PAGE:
Diabetes in 2019: What You Need to Know

by Melissa Chichester

According to the National Institute of Diabetes and Digestive and Kidney Diseases, diabetes is one of the most expensive and chronic diseases that affects over 23 million people. Even more alarming is that many people may not know they are at risk: 84 million adults have prediabetes, while over 7 million people are undiagnosed. These numbers make diabetes one of the most common health issues in the United States.

What is diabetes?

When someone has Type 1 diabetes, the body does not make insulin or it is making very little. It is currently unknown how Type 1 diabetes can be prevented but for the small population that has Type 1 diabetes, it can be managed. On the other hand, Type 2 diabetes can be prevented with lifestyle maintenance.

Type 2 diabetes is the most common type of diabetes and happens when the body does not use insulin properly.

This is also known as insulin resistance. In turn, the pancreas makes extra insulin to make up for the deficiency. In the long run, the pancreas cannot maintain blood glucose levels. Because of these actions, blood glucose levels rise higher than they should.

How is diabetes diagnosed?

According to the Mayo Clinic, the following methods may be used to formally diagnose diabetes:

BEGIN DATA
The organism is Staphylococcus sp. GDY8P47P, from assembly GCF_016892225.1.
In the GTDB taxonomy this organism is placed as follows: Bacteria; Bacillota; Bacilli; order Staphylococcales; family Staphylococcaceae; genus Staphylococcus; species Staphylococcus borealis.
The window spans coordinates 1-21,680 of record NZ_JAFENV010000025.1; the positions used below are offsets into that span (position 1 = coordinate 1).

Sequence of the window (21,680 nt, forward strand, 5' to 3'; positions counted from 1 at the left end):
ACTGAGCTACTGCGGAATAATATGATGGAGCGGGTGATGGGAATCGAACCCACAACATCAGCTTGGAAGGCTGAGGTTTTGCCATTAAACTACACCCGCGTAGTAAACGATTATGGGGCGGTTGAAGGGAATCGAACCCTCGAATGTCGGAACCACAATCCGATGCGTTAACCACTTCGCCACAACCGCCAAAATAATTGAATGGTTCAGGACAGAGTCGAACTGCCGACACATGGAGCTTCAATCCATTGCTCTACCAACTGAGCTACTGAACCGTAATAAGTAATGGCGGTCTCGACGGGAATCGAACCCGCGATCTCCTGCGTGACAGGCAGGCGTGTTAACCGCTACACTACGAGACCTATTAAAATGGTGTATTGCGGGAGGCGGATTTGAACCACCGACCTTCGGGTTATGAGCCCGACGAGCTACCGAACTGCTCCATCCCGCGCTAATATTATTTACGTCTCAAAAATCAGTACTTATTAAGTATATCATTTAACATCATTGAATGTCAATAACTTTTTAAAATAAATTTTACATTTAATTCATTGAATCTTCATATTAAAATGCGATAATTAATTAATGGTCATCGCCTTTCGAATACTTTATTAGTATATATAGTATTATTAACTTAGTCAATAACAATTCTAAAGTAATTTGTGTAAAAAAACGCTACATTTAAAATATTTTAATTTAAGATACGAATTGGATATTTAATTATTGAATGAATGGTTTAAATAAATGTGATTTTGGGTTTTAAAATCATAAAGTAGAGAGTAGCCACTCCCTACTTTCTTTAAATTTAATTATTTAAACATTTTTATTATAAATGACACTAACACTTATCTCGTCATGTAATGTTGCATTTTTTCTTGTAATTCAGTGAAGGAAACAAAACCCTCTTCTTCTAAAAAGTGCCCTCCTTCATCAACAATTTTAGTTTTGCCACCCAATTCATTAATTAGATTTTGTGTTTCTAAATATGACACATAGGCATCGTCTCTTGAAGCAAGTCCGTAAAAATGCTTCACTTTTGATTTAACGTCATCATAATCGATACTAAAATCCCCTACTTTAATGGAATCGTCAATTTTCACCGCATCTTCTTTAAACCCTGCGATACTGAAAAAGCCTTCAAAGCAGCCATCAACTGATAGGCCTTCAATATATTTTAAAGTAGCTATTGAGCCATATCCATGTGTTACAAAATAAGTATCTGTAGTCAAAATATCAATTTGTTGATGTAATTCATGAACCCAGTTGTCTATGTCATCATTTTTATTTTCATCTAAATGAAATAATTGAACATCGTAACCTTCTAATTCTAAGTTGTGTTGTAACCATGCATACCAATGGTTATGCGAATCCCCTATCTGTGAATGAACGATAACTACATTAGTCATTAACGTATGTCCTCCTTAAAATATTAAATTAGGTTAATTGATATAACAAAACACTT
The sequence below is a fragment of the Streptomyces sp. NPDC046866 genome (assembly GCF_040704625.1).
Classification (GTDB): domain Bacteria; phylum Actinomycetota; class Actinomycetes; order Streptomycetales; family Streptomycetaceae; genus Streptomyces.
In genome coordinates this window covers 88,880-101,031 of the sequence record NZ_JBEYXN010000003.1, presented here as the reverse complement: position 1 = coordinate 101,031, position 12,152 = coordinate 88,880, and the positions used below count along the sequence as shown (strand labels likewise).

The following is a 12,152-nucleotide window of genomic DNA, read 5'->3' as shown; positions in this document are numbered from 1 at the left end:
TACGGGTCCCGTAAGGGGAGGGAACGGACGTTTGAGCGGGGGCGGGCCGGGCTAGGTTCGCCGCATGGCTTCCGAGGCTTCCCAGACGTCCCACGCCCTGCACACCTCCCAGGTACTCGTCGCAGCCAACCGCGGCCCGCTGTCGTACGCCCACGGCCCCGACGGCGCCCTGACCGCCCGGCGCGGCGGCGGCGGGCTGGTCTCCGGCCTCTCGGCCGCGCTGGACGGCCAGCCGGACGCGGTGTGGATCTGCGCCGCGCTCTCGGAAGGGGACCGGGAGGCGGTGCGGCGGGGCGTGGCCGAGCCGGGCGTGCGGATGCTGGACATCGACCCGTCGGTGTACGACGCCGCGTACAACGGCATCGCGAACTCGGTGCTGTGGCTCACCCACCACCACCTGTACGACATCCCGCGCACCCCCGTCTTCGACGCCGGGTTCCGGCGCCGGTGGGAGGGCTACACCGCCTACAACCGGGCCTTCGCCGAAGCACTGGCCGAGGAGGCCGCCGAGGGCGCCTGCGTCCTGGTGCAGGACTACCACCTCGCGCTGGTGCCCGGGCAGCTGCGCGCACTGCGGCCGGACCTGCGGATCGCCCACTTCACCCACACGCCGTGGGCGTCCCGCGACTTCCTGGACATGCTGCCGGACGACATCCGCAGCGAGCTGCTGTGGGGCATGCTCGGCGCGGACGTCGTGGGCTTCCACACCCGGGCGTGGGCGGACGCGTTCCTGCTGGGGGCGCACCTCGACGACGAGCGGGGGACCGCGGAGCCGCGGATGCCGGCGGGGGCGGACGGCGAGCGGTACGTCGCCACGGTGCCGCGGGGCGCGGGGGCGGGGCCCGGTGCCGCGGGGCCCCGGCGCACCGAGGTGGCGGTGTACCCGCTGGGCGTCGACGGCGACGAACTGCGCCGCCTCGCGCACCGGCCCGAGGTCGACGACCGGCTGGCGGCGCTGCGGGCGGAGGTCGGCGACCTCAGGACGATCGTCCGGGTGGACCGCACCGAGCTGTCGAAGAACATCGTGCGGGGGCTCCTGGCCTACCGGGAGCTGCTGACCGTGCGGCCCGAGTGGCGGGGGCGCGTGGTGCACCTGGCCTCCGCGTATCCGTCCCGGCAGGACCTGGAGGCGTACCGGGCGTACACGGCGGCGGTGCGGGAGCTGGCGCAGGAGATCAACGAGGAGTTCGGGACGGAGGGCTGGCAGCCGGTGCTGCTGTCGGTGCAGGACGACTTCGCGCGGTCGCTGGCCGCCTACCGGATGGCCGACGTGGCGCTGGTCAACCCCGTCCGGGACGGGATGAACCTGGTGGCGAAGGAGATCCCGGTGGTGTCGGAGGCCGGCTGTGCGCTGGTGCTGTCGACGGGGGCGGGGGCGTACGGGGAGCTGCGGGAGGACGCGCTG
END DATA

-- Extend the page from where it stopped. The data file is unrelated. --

• Glycated hemoglobin (A1C) test
  • Fasting blood sugar test (8 hours of fasting or more)
  • Random blood sugar test
  • Oral glucose tolerance test
  • Urine tests

Only a licensed physician can diagnose diabetes or prediabetes.

Who is likely to develop diabetes?

Diabetes can impact anyone, but there are some factors that can increase risks. The following are considered risk factors for Type 2 diabetes according to the Centers for Disease Control:

  • Being age 45 or older
  • Obesity
  • Are of Native American, African American, or Hispanic descent
  • Live a sedentary lifestyle
  • Family history
  • Fast facts about diabetes (According to the American Diabetes Association):

Diabetes is considered by many professionals to be a fast-growing public health crisis. The following statistics highlight just part of the story:

  • Diabetes is the seventh leading cause of death in the US.
  • Every year, 1.5 million Americans are diagnosed with diabetes.
  • Gestational diabetes occurs in 9.2% of pregnancies and happens when the woman cannot make and use all of the insulin the body needs for pregnancy.
  • In adults over 60, having both diabetes and cardiovascular disease may shorten lifespans by up to 12 years.
  • Approximately 193,000 Americans under the age of 20 have diagnosed diabetes.

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